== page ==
The popular cross-platform messaging app WhatsApp is currently trying out the option to allow users to post “disappearing” messages that was originally popularized by Snapchat. However, cybersecurity expert Zak Doffman said that this feature comes with plenty of vulnerabilities that the public needs to know.
First, Doffman commented in an article that was earlier published by Forbes that when users of iPhone chose to upgrade to the new smartphone model, they would need to back up all their WhatsAoo files to iCloud. However, the cloud copies of your message history, settings, and media may not have WhatsApp’s end-to-end encryption protection. It could be a very serious security and privacy.
By using the backup option, you are allowing Apple Inc. to have access to your messages. It means that the beauty of the end-to-end encryption will be breached. As a result, authorities can open all your secure content if requested. It may unlikely affect all the WhatsApp users, but it is still a serious risk if you want all your past messages hidden from other people.
Doffman also pointed out that this security vulnerability was emphasized with the new feature that WhatsApp plans to implement in the coming days.
While the latest settings do not affect the messages users sent or received before the implementation, the app developers still released a series of warnings about the messages. It includes:
• The text mentioned in answer to a disappearing message may stay in the chat even after seven days.
• The messages will not vanish if sent to an ongoing conversation if the feature has been turned off.
• The messages are added in a backup made before the start of the seven days, yet it will be deleted once the user restores it from the backup.
The cybersecurity expert also mentioned that the real issue is concealed in WhatsApp’s description of its disappearing messages. According to the platform, the multimedia files that you get on WhatsApp are immediately downloaded and stored on your photos by default. If the short-lived messages are turned on, all the multimedia files presented in the chat will vanish, yet it will be stored on the phone if the automatic download option is activated.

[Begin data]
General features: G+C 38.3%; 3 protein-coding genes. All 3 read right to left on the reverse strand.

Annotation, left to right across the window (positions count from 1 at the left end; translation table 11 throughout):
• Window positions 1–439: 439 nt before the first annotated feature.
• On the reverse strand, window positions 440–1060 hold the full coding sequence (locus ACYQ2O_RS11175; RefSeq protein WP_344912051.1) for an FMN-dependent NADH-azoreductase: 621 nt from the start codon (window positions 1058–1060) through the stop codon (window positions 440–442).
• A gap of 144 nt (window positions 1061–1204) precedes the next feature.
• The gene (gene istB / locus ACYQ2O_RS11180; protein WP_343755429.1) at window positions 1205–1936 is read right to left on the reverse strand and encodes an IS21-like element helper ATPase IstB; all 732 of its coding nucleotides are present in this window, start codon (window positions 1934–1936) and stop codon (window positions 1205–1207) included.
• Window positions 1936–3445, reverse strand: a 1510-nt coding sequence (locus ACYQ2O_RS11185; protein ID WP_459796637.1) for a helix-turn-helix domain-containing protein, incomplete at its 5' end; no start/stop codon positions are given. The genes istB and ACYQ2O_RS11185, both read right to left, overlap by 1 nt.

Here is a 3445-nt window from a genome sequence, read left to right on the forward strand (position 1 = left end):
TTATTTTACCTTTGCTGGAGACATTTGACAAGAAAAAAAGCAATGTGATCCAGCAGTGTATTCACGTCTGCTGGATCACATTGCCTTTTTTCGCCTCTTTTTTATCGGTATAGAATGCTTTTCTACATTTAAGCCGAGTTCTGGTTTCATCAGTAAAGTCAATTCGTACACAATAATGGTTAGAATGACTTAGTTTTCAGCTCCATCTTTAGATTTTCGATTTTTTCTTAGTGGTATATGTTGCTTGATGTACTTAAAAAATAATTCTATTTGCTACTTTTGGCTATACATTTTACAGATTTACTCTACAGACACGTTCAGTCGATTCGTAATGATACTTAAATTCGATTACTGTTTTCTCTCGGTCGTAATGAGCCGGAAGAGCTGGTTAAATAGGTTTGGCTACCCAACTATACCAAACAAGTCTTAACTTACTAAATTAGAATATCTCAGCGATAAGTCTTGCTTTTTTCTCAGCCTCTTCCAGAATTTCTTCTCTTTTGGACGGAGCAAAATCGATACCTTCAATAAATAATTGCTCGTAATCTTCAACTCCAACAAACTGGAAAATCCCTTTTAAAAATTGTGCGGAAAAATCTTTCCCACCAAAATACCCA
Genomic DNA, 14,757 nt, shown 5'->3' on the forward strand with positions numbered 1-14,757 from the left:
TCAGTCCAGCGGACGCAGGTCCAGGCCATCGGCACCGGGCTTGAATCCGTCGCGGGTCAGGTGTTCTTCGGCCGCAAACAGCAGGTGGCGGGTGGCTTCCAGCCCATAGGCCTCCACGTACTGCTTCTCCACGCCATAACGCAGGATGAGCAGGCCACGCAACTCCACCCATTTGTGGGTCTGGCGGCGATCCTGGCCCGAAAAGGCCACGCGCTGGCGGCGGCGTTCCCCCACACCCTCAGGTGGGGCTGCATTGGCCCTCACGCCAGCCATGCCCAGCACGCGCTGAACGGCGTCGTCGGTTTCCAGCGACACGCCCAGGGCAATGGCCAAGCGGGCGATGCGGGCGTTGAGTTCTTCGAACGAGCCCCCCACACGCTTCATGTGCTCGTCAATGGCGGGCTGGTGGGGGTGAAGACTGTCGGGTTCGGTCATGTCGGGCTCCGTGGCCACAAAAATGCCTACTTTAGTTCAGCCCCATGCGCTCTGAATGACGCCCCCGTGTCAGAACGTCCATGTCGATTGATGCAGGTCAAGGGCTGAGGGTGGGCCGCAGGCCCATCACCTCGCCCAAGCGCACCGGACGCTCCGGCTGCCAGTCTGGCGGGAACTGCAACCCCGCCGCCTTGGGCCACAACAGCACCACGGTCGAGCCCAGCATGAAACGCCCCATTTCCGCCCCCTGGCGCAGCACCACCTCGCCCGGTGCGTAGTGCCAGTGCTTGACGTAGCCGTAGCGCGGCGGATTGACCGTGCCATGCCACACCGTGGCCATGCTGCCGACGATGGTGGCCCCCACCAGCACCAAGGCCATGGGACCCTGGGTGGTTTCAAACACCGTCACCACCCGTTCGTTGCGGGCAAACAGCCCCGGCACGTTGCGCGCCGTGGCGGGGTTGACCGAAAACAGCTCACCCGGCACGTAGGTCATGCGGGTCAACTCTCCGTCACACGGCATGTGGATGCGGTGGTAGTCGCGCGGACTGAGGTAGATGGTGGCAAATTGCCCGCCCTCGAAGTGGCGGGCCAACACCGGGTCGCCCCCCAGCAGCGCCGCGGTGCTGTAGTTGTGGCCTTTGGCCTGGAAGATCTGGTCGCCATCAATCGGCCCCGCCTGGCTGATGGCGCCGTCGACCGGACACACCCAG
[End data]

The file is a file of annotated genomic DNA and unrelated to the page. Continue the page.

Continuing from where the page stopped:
According to Doffman, there will be a couple of serious problems that may arise due to these features.
First, the videos and photos that you send may possibly engage you more than your direct text because there is a chance that they will remain in the phone of your contacts even if you delete those files. The other issue is the automatic saving files sent to your phone because there is a possibility that these files are not secured.
The expert hopes that WhatsApp developers will take time to correct these vulnerabilities. In the meantime, the WhatsApp Blog suggested using the temporary message feature when communicating with trusted people. By doing this, it will make it easier for the user to do the following remedies:
• Resend the vanished temporary message or capture a screenshot, then save it before it expires.
• Copy and keep the temporary message content before it fades.
• Capture a photo of the temporary message using the phone’s camera or another device before it runs out.